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Wendell Nii Laryea Adjetey is an assistant professor at McGill University. His forthcoming book is Cross-Border Cosmopolitans: The Making of a Pan-African North America, 1919-1992.

One hundred years ago, messianic fervour gripped black communities in Canada and the United States, spreading to the Caribbean, Central and South America, Africa and Europe. This messianic moment and racial renaissance was a response to European colonialism, Great War disillusionment, virulent anti-black racism and widespread lynchings (or ethnic cleansing) of African-Americans.

In January, 1920, Jamaican Marcus Mosiah Garvey, founder of the Universal Negro Improvement Association (UNIA) – a Pan-African movement that advocated black pride, black unity, self-determination and “Africa for the Africans” – honeymooned and raised funds in Montreal and Toronto. Garvey arrived in Montreal from New York at Christmas, 1919, with his bride, Amy Ashwood, co-founder of the Jamaican UNIA. The couple held two rallies in Montreal on Dec. 26, before travelling to Toronto for three rallies at Occidental Hall from Jan. 5 to 7. They returned to Harlem with $8,000 raised for the UNIA.

Garvey’s visit in winter 1919-20 was not his first time in Canada, or Montreal. In 1916, Edgerton Langdon, a Montreal resident of Grenadian origin, visited Harlem and heard Garvey speak. Edgerton Langdon became a fast convert and invited Garvey to Montreal in winter, 1917, helping to spread Garvey’s gospel of black pride in Canada. That year, Langdon’s niece, 20-year-old Louise Langdon, immigrated to Montreal. She, too, became a believer in Garvey’s philosophy of black pride and self-determination. In 1918, at a Garvey conference in Montreal, she met African-American Earl Little. They married in May, 1919. The union produced seven children, one of whom was Malcolm Little, who, in adulthood, replaced his surname with “X.”

Despite his meteoric rise, becoming arguably the most influential black leader in the history of the Atlantic world, Garvey has not received his due as a serious messianic figure. Sociologist St. Clair Drake reminded us that Garvey, who arrived in the U.S. in 1916, came “in the fullness of time” and that black people were ready for “racial salvation.” Moreover, that Garvey’s global movement had “apocalyptic overtones” endeared the Jamaican-born organizer to the masses who yearned for a deliverer of sorts.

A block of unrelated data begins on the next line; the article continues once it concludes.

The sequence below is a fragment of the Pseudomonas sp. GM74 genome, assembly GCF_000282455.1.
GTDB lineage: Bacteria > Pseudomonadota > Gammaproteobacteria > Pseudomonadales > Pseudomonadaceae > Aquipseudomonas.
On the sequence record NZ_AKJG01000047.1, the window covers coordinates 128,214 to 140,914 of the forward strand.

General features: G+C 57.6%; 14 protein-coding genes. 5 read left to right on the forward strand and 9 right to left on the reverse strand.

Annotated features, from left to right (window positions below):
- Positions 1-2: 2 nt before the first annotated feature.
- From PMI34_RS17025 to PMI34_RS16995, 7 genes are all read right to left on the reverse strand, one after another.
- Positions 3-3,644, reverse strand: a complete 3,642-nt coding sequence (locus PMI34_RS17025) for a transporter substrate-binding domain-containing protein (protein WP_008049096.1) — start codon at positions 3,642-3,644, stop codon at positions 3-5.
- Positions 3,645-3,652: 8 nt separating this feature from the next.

Garvey chose the U.S. as his base, but he adopted a continental strategy to enact his global movement, inspiring notions of messianic salvation throughout the Black world. Leo Bertley, Dionne Brand and Carla Marano have shown that black people in Canada, especially in Montreal and Toronto, elevated Garvey and helped sustain the UNIA. From 1919 to 1922, more than 30 chapters sprouted from Nova Scotia to British Columbia, and one in four black people (5,000) joined the UNIA.

In August, 1920, Garvey’s UNIA organized the first of its many spectacular Negro Peoples of the World conventions at New York’s Madison Square Garden. Dr. Abraham Thomas of Toronto, and Ms. Georgie O’Brien and Dr. D.D. Lewis of Montreal were the three Canadian delegates, along with others, who signed the Declaration of Rights of the Negro Peoples of the World (also known as Declaration of Independence). This 54-point self-determination manifesto rivaled the U.S. Declaration of Independence and French Declaration of the Rights of Man and of the Citizen. The delegates, who wanted a sovereign and united Africa governed by black people, elected Garvey provisional president of Africa and president general of the UNIA. They spoke of “human rights” and agreed to facilitate black economic development, end lynchings, promote black history, capitalize “Negro,” and adopt red, black and green as the universal tricolours for African descendants, among other objectives.